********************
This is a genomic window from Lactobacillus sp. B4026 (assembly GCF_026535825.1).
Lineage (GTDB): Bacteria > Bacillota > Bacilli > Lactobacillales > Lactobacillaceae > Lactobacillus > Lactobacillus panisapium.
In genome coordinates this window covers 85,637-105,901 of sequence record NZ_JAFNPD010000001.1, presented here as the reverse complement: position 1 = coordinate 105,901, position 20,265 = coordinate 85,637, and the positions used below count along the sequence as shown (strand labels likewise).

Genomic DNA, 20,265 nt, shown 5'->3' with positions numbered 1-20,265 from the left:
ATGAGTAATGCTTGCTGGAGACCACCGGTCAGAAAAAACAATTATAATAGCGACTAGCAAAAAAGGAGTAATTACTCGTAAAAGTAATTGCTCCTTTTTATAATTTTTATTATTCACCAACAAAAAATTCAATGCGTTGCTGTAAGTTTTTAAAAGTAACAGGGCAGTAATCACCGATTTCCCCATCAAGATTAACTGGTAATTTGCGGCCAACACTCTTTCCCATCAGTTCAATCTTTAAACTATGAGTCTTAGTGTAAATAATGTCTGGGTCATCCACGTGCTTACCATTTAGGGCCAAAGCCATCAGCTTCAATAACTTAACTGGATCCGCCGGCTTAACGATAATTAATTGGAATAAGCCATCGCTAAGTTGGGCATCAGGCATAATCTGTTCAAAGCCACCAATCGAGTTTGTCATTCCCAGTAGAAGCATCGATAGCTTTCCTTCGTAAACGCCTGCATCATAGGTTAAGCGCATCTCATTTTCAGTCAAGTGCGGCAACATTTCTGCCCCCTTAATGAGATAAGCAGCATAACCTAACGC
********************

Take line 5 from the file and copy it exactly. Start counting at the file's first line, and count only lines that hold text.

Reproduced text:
ATGAGTAATGCTTGCTGGAGACCACCGGTCAGAAAAAACAATTATAATAGCGACTAGCAAAAAAGGAGTAATTACTCGTAAAAGTAATTGCTCCTTTTTATAATTTTTATTATTCACCAACAAAAAATTCAATGCGTTGCTGTAAGTTTTTAAAAGTAACAGGGCAGTAATCACCGATTTCCCCATCAAGATTAACTGGTAATTTGCGGCCAACACTCTTTCCCATCAGTTCAATCTTTAAACTATGAGTCTTAGTGTAAATAATGTCTGGGTCATCCACGTGCTTACCATTTAGGGCCAAAGCCATCAGCTTCAATAACTTAACTGGATCCGCCGGCTTAACGATAATTAATTGGAATAAGCCATCGCTAAGTTGGGCATCAGGCATAATCTGTTCAAAGCCACCAATCGAGTTTGTCATTCCCAGTAGAAGCATCGATAGCTTTCCTTCGTAAACGCCTGCATCATAGGTTAAGCGCATCTCATTTTCAGTCAAGTGCGGCAACATTTCTGCCCCCTTAATGAGATAAGCAGCATAACCTAACGC